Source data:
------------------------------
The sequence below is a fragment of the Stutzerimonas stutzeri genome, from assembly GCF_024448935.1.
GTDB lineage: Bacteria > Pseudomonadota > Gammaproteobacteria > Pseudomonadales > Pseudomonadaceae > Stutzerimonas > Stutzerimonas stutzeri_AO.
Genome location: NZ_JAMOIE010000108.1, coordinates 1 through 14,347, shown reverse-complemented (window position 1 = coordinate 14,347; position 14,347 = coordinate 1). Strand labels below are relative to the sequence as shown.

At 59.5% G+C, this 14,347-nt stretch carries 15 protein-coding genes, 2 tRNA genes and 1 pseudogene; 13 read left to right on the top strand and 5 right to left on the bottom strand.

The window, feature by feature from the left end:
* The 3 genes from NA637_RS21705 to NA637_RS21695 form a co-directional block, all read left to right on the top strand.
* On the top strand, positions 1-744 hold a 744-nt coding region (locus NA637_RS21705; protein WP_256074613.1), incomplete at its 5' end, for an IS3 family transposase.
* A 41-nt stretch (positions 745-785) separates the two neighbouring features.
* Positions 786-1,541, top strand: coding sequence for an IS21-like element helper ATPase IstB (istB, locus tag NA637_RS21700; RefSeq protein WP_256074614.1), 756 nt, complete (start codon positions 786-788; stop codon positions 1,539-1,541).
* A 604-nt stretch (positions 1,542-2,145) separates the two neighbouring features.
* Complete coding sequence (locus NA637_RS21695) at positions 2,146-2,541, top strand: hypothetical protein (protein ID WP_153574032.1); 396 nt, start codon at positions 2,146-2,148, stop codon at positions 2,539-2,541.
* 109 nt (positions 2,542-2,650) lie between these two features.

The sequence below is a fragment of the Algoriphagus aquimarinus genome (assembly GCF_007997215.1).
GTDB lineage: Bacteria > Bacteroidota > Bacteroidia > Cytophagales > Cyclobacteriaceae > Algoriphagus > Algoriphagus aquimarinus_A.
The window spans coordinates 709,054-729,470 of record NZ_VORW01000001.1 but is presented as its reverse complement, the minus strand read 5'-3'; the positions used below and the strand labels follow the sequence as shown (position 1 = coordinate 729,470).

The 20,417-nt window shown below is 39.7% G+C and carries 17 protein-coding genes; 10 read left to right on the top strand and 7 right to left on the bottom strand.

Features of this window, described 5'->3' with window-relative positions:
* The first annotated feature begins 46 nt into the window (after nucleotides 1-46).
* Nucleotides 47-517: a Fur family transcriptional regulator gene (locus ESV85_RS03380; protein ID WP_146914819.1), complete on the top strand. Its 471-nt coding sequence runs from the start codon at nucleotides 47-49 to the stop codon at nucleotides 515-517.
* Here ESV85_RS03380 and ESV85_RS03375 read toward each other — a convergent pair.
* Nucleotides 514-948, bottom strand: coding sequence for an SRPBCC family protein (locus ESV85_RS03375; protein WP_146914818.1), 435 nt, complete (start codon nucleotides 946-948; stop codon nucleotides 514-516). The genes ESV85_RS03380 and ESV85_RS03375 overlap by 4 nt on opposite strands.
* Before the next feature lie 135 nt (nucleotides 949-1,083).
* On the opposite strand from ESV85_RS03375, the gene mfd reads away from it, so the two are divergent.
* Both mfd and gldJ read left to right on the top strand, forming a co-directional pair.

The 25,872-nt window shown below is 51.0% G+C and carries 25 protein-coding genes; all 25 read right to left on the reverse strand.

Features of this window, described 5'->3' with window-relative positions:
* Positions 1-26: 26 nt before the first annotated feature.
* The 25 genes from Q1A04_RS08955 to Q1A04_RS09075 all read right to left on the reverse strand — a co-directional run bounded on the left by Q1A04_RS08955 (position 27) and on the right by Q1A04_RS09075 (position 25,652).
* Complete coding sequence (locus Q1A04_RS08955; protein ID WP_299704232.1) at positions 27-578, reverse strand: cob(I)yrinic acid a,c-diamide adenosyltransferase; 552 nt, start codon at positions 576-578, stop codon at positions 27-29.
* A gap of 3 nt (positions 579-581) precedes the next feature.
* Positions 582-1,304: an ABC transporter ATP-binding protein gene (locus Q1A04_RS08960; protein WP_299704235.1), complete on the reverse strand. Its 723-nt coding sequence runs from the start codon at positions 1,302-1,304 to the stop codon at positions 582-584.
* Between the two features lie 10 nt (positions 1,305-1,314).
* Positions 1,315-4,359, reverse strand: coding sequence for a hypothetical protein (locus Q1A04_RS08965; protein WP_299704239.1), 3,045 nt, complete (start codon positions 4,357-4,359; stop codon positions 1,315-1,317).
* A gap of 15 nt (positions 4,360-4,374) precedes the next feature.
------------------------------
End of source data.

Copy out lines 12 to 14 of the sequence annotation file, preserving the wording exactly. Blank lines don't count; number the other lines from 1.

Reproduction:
* 109 nt (positions 2,542-2,650) lie between these two features.

The sequence below is a fragment of the Algoriphagus aquimarinus genome (assembly GCF_007997215.1).
GTDB lineage: Bacteria > Bacteroidota > Bacteroidia > Cytophagales > Cyclobacteriaceae > Algoriphagus > Algoriphagus aquimarinus_A.